December of 2016 marked the 75th anniversary of the bombing of Pearl Harbor, and here in Honolulu the commemoration activities were at fever pitch. Greater attention than ever before was being paid to the travesty of WWII Japanese interment camps, especially given that the recently rediscovered Honouliuli Internment Camp had been named a national monument the year before and was still undergoing excavation and restoration. This got me thinking about the long history of the Japanese people in Hawai‘i and how Japanese culture has contributed so much to what we in Honolulu consider ”local“ culture, as well as how Hawai‘i in turn has influenced the Japanese population here and abroad both culturally and genetically—true fusion on all levels. And as these things go, it manifested in my mind as art.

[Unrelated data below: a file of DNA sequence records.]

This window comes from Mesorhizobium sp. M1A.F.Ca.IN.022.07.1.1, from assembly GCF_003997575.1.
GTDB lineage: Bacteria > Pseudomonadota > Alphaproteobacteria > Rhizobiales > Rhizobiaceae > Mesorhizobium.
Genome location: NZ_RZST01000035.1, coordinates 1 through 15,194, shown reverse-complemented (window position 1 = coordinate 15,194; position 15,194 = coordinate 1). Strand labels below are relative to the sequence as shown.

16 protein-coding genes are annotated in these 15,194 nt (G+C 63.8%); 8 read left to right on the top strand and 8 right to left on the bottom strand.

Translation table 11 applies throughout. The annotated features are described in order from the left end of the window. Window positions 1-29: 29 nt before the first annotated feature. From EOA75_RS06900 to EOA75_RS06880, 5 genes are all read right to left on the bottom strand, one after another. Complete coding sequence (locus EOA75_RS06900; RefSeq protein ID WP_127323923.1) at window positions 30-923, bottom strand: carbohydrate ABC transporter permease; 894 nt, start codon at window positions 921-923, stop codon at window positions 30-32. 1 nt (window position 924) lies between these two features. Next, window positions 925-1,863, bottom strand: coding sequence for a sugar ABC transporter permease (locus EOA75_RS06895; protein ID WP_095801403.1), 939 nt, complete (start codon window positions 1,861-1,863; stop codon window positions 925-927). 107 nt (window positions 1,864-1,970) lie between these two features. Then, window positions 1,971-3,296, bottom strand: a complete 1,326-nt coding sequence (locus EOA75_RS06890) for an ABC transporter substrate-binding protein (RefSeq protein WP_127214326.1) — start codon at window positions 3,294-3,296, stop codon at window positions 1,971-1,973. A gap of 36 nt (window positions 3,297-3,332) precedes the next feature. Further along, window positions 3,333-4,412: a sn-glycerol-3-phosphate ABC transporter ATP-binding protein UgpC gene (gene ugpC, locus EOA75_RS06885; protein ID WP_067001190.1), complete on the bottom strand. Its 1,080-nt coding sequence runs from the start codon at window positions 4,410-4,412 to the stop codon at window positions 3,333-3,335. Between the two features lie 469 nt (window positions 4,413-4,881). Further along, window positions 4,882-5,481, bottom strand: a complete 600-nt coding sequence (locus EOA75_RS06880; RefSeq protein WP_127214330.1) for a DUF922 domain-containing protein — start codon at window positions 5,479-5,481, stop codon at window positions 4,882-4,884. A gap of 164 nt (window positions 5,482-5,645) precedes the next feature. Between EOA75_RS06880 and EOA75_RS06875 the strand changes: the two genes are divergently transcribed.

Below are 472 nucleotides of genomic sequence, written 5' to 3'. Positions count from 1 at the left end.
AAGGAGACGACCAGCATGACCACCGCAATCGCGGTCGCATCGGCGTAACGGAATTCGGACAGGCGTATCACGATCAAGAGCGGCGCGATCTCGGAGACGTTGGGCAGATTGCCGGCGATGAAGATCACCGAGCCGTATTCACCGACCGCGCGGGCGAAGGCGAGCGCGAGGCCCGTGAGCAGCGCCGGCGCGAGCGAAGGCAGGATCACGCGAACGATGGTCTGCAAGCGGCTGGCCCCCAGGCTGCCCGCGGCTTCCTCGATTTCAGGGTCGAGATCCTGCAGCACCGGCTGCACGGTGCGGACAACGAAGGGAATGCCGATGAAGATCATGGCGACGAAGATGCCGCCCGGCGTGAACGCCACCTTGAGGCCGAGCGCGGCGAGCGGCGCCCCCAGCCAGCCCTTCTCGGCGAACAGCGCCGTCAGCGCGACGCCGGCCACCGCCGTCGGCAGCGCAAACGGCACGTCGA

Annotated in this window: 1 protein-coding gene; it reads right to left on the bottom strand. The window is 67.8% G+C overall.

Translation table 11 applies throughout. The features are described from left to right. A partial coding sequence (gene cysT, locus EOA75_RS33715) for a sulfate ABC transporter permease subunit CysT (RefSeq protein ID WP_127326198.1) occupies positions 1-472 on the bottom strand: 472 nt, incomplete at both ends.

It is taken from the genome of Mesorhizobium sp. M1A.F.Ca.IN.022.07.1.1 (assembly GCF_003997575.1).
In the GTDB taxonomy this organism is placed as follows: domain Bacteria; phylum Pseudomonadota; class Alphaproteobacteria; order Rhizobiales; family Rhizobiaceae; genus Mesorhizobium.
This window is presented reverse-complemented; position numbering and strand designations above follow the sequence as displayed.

This design is a modification of the Goshichi-no-kiri, which was the mon (family crest) of the Toyotomi clan and is now the symbol of the Japanese government. The mon is comprised of three paulownia leaves with three stalks of paulownia blossoms rising behind them. In this interpretation, I replaced the paulownia leaves with monstera leaves, as it's a broad-leafed endemic species here that is common both in gardens and as a design motif. Instead of using the paulownia blossems, I replaced them with three stalks of heliconia flowers, another beautiful and widespread plant in the islands.